Parents, keep up the good job!

What is it to Be Human in the Fourth Industrial Revolution?


Hi Parents,

How many among you have followed the 2017 World Economic Forum at Davos, Switzerland? Many leaders in industries, politics, arts and media go there to have private and open meetings and discuss what they think the world should be.

One open conference had a very interesting title: What is it to Be Human in the Fourth Industrial Revolution?

Five panelists were invited to this conference. They represented government, culture, religion, social networking and the game industry. You will find below what I found the most interesting and what could spark some reflections and questions in your mind.

Buckle your seat belt!

Melanie Joly

Minister for Canadian Heritage, Department of Canadian Heritage of Canada

Art and culture have an important economic potential.

[Canada sees] the 4th industrial revolution as a creative revolution and nothing is more human than creativity.

Investing in Art and Culture will lead to innovation and that will lead to economic growth, which is inclusive growth.

My Takeaway for mums and dads:

I think that the human mind is great at creating content and innovative ways to deliver it. Daily content like basic facts or economic and financial information are already available and will be more and more processed by AI, delivered directly to us on our smartphones. But the human imagination and creativity, if nurtured and developed, will be a key factor to differentiate us from AI.


Nicole Schwab

Co-Founder and President, EDGE Certified Foundation

We need to be able to connect with one another. To connect deeply in a very human way.

There is a deep need for human connection. Human connection gives us joy and happiness.

Many old people regret one thing: They wish they had spent more time with the people they love.

Deep connection is a key of our well being and happiness, the key to the challenges that we are facing.

But this connection doesn’t just happen.

Empathy and compassion [are key players here.]

The problem is we have never been so distracted than now.

We spend less and less time reflecting. We spend less and less time in a state when we are not on our apps, when we are not distracting our mind.

We have all experienced a moment when we are talking to somebody who is physically in front of you but you know his mind is running about the tasks he has to do today or whatever. But you could feel the difference with the same person physically in front of you but his mind is fully present. If someone is fully present you can feel it.

We need to intentionally make more time to practice being fully present and engage in processes that will help us develop empathy and compassion.

My Takeaway for mums and dads:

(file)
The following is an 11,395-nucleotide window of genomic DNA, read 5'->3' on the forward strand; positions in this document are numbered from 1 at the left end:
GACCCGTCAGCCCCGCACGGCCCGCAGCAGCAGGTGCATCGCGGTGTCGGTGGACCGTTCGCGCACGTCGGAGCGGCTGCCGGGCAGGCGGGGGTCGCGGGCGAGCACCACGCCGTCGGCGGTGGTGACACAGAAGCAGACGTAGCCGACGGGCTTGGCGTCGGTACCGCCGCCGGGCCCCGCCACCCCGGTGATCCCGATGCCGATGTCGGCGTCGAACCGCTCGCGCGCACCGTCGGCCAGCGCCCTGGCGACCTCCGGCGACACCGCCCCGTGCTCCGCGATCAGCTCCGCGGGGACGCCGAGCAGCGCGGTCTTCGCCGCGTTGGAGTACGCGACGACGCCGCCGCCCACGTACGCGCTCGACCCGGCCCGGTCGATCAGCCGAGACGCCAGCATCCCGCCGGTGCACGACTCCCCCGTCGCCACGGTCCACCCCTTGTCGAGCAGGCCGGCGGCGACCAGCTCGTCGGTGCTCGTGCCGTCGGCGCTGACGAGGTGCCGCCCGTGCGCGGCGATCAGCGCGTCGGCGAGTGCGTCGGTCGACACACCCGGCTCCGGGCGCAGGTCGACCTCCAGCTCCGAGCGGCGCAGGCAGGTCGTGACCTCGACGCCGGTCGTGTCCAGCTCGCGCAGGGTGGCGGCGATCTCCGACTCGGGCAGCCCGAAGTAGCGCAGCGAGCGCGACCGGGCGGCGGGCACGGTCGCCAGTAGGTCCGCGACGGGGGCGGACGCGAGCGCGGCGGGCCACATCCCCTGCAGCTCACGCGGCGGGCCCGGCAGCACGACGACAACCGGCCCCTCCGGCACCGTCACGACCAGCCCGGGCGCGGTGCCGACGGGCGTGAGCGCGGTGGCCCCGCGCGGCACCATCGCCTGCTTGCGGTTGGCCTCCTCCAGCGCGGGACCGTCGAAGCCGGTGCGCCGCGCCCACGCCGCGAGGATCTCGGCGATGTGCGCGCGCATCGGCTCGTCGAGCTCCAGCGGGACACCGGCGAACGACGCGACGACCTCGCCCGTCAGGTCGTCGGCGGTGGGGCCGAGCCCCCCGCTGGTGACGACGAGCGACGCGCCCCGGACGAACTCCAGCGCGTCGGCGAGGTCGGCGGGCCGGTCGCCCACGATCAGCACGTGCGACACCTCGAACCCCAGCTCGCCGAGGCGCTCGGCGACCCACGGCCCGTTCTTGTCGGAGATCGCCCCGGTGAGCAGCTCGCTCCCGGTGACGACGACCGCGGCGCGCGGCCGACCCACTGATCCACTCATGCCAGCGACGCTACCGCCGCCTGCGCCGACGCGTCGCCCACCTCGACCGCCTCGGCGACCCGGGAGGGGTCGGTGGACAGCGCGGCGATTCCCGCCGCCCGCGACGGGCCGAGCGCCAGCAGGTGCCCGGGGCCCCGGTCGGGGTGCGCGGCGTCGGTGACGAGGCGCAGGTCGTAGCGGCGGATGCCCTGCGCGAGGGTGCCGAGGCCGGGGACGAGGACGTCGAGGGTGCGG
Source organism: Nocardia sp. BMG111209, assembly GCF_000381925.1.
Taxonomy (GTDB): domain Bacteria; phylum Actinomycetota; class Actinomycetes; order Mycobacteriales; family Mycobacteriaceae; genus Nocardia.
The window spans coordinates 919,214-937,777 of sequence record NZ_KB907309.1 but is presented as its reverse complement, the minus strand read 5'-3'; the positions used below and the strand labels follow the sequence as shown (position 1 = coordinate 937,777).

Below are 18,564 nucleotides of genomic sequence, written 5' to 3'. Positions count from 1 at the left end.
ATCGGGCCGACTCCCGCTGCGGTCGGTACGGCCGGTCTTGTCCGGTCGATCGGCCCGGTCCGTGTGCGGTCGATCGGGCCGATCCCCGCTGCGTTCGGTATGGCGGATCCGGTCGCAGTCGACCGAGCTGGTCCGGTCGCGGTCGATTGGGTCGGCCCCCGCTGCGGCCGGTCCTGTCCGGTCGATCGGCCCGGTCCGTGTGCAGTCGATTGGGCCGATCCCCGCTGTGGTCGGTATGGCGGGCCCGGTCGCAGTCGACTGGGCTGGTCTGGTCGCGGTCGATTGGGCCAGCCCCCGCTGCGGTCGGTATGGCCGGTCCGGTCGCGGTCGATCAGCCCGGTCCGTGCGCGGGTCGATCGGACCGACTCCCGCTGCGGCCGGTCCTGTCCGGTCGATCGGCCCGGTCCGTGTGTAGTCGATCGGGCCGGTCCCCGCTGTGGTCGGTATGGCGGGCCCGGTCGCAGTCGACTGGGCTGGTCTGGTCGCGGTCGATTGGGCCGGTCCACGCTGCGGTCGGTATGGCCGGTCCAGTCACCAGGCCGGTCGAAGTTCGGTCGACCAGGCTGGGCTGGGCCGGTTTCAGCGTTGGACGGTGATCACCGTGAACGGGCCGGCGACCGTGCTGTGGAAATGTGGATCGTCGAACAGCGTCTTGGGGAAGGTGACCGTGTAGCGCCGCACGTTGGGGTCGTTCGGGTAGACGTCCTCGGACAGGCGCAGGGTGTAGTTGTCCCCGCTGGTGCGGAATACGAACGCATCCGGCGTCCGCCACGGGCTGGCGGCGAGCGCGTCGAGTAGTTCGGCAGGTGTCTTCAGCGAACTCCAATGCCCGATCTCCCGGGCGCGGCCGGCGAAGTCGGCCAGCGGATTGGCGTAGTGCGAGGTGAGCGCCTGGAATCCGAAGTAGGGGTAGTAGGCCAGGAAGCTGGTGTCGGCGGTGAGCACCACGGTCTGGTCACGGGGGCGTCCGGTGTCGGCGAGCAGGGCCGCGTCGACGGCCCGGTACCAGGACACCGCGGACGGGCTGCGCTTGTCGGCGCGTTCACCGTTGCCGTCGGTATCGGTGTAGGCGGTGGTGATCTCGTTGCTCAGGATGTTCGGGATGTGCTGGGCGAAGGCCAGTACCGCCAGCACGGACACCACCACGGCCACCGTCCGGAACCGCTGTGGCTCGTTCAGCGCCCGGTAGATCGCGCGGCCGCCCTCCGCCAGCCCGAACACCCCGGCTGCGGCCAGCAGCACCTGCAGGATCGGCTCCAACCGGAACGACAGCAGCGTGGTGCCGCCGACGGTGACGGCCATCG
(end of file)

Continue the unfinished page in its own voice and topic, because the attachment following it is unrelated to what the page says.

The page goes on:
When we are with our kids, we have to be with them fully. We need to stop our minds from wandering, thinking about something else than what is related to the moment we are having with them. And, please, no more iPhone between our children and us (either way, no more “nanny smartphones” and no more mum or dad using their mobile instead of being really present when it is children time). Attention span is shrinking among kids AND adults. ADD and ADHD (both behavioral problems) are rising faster than the power of your computer.

We give ourselves less time to think, to reflect. We are becoming a reaction machine. And a reaction machine is obviously very seldom a proactive machine. If we have less reflection moments, we have less great and pure creation moments. As a parent, we need to show our kids and teach them what proactivity is. It is crucial for our little ones to get a grip on the life they will have. Otherwise, they will get a really sad life.

“We are responsible, as humans, as citizens, of what we use and how we use it” applies to digital tools and digital content.


Ahmad Iravani

President and Executive Director, Center for the Study of Islam and the Middle East (CSIME)

Being human and living in a digital age is an issue.

If we can use digital medias and digital tools towards to help others, toward education, then that is something highly recommended.

My Takeaway for mums and dads:

Computers, tablets and smartphones are great tools for us (parents) and for our children but we have to use them in a smarter way.

It’s a SMART-phone, not a DUMB-phone! But so many people seem to forget it.


Allen Blue

Co-Founder and Vice-President, Products, LinkedIn Corporation

Every year, we look at the most important skills that people are hiring in the world. And for the last few years, every one of the top ten skills has been a technology skill. So, for 2016, the top skill has been Data scientist.